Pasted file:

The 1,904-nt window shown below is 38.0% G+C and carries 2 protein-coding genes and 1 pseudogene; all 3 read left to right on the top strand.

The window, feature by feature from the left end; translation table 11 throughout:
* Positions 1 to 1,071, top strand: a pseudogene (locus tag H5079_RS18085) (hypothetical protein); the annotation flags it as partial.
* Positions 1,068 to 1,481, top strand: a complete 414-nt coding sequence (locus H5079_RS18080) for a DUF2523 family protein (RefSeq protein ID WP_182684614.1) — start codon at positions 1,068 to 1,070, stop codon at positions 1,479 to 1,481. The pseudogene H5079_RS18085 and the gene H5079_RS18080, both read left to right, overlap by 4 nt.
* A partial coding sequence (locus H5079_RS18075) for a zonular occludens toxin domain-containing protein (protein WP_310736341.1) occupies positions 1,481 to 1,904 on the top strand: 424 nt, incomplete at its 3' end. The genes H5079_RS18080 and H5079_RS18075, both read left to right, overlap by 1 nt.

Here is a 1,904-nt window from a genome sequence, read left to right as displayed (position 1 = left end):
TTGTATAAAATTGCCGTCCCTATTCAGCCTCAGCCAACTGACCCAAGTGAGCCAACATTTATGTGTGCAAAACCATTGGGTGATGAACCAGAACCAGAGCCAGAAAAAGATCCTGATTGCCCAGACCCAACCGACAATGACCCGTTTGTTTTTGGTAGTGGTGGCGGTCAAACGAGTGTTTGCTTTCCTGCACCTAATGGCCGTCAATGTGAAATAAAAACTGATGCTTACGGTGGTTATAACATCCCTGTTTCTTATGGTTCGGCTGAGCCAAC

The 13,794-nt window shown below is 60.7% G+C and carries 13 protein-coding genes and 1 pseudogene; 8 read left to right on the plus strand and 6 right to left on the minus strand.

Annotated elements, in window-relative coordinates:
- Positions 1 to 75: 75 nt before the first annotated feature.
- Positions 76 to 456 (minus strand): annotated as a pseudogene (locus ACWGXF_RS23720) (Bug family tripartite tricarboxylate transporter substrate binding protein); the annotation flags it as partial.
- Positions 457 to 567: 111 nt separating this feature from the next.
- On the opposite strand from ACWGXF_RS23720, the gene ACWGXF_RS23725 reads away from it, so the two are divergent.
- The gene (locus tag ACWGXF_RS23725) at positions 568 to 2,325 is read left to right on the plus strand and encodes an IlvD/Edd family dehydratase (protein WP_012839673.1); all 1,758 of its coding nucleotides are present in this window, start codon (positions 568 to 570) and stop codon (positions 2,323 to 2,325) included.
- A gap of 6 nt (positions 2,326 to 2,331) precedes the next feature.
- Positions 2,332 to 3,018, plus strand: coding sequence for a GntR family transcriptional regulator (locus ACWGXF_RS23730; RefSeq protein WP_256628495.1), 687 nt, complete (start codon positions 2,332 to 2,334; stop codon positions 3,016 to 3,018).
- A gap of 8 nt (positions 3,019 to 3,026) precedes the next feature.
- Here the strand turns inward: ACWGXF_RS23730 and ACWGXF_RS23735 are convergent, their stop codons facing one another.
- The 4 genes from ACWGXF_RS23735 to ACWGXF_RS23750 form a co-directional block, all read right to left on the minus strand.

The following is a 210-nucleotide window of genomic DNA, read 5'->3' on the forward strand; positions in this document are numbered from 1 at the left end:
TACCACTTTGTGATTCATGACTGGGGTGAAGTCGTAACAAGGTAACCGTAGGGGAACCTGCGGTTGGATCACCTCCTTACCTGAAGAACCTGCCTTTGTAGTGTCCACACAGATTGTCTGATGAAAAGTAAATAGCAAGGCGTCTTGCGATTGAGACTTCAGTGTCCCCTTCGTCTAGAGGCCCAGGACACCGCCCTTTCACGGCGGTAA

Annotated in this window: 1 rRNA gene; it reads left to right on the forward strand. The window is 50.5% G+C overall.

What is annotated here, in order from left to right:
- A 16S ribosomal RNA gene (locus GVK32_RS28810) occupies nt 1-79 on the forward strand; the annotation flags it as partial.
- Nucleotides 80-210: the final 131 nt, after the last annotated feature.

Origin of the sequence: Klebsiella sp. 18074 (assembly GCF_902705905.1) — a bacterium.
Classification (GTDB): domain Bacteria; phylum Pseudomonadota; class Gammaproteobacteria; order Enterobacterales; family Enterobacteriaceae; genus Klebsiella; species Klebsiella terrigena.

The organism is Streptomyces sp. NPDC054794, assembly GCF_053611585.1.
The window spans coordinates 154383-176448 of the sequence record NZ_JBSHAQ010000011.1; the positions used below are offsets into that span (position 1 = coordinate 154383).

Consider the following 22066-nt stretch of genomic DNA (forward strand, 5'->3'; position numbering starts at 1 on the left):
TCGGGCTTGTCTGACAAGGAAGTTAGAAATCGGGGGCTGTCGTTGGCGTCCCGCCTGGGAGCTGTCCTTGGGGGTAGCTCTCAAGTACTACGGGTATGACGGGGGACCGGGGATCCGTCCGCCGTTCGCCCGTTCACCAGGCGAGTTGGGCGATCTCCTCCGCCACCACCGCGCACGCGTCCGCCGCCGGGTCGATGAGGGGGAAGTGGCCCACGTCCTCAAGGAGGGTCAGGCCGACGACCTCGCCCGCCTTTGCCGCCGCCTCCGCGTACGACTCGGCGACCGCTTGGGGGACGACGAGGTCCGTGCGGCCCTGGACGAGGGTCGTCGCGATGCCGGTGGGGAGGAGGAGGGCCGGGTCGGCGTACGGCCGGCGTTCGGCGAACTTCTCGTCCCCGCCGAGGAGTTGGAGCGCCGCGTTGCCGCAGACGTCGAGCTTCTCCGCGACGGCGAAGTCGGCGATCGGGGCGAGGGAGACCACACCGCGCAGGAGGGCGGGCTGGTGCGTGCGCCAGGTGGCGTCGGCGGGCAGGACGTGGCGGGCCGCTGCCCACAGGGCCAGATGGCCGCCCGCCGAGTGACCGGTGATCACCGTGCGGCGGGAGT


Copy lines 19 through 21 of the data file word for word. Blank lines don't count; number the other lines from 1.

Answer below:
- The 4 genes from ACWGXF_RS23735 to ACWGXF_RS23750 form a co-directional block, all read right to left on the minus strand.

The following is a 210-nucleotide window of genomic DNA, read 5'->3' on the forward strand; positions in this document are numbered from 1 at the left end:
TACCACTTTGTGATTCATGACTGGGGTGAAGTCGTAACAAGGTAACCGTAGGGGAACCTGCGGTTGGATCACCTCCTTACCTGAAGAACCTGCCTTTGTAGTGTCCACACAGATTGTCTGATGAAAAGTAAATAGCAAGGCGTCTTGCGATTGAGACTTCAGTGTCCCCTTCGTCTAGAGGCCCAGGACACCGCCCTTTCACGGCGGTAA